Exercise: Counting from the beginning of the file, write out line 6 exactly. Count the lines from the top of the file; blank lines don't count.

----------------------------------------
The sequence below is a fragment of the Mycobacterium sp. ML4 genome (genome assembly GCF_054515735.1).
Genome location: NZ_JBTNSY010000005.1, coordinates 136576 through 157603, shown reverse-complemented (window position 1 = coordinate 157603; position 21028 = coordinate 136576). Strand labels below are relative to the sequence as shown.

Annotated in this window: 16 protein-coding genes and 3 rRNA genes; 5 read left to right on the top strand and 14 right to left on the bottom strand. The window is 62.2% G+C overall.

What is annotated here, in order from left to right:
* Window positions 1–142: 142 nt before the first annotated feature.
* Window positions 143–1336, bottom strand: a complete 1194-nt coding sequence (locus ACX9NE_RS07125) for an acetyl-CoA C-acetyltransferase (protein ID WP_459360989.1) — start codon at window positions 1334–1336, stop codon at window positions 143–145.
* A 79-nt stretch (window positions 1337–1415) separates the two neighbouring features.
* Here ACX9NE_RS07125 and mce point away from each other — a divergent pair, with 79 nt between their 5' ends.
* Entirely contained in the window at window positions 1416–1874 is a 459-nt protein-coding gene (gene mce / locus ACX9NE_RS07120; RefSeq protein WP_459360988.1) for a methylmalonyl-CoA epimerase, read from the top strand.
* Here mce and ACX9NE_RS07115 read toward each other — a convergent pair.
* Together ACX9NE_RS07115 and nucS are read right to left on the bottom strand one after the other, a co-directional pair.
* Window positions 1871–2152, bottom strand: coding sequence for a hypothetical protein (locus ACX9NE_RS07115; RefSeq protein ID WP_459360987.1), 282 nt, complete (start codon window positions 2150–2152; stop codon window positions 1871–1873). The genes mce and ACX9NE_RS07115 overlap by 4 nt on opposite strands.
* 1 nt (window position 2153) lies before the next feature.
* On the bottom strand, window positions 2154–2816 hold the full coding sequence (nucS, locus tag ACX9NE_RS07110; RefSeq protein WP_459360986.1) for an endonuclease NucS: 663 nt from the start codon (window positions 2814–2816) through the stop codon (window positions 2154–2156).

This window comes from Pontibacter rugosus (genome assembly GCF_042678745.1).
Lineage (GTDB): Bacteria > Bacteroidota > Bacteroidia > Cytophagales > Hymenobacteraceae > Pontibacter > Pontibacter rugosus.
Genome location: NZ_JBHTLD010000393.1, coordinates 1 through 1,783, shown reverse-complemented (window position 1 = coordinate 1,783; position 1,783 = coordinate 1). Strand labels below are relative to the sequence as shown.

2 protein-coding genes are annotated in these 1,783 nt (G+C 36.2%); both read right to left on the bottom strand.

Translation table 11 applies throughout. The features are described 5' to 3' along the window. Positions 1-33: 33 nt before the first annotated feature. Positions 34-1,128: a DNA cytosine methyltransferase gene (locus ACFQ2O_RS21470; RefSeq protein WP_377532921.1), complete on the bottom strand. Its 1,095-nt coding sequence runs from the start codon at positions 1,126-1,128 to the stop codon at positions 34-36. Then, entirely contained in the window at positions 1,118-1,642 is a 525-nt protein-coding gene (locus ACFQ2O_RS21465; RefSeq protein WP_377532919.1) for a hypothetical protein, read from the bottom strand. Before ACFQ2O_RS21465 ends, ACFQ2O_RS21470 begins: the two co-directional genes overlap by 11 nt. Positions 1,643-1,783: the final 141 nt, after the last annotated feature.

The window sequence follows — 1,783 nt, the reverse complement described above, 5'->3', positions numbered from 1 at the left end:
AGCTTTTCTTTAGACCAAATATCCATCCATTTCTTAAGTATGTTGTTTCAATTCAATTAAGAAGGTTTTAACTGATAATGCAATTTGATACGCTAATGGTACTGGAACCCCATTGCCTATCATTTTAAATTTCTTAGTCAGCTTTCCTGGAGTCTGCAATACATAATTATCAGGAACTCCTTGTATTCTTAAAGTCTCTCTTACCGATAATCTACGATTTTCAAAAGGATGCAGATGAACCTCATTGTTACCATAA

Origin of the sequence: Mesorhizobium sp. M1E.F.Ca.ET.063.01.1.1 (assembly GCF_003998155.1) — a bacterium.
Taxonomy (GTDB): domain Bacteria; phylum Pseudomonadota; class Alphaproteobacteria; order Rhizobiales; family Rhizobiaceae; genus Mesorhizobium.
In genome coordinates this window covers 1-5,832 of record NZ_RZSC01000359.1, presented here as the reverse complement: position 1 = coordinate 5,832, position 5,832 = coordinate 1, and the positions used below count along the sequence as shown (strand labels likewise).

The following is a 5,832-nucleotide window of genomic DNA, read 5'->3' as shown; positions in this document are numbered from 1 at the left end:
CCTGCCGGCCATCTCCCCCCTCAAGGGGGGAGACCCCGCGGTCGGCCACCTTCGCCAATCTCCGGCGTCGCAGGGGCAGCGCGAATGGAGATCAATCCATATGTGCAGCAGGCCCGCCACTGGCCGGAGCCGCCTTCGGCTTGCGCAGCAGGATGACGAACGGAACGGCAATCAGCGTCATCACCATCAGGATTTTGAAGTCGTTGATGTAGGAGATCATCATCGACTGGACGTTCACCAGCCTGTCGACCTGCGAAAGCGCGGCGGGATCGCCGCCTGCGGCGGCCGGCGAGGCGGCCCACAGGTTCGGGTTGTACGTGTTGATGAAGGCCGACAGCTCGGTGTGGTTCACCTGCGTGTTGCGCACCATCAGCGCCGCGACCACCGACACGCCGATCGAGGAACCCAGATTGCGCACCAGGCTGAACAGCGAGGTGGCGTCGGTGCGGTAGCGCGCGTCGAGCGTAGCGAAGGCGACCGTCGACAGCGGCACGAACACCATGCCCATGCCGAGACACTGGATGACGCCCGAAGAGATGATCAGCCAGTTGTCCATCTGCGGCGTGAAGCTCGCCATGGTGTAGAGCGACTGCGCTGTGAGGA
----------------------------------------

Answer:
* Window positions 143–1336, bottom strand: a complete 1194-nt coding sequence (locus ACX9NE_RS07125) for an acetyl-CoA C-acetyltransferase (protein ID WP_459360989.1) — start codon at window positions 1334–1336, stop codon at window positions 143–145.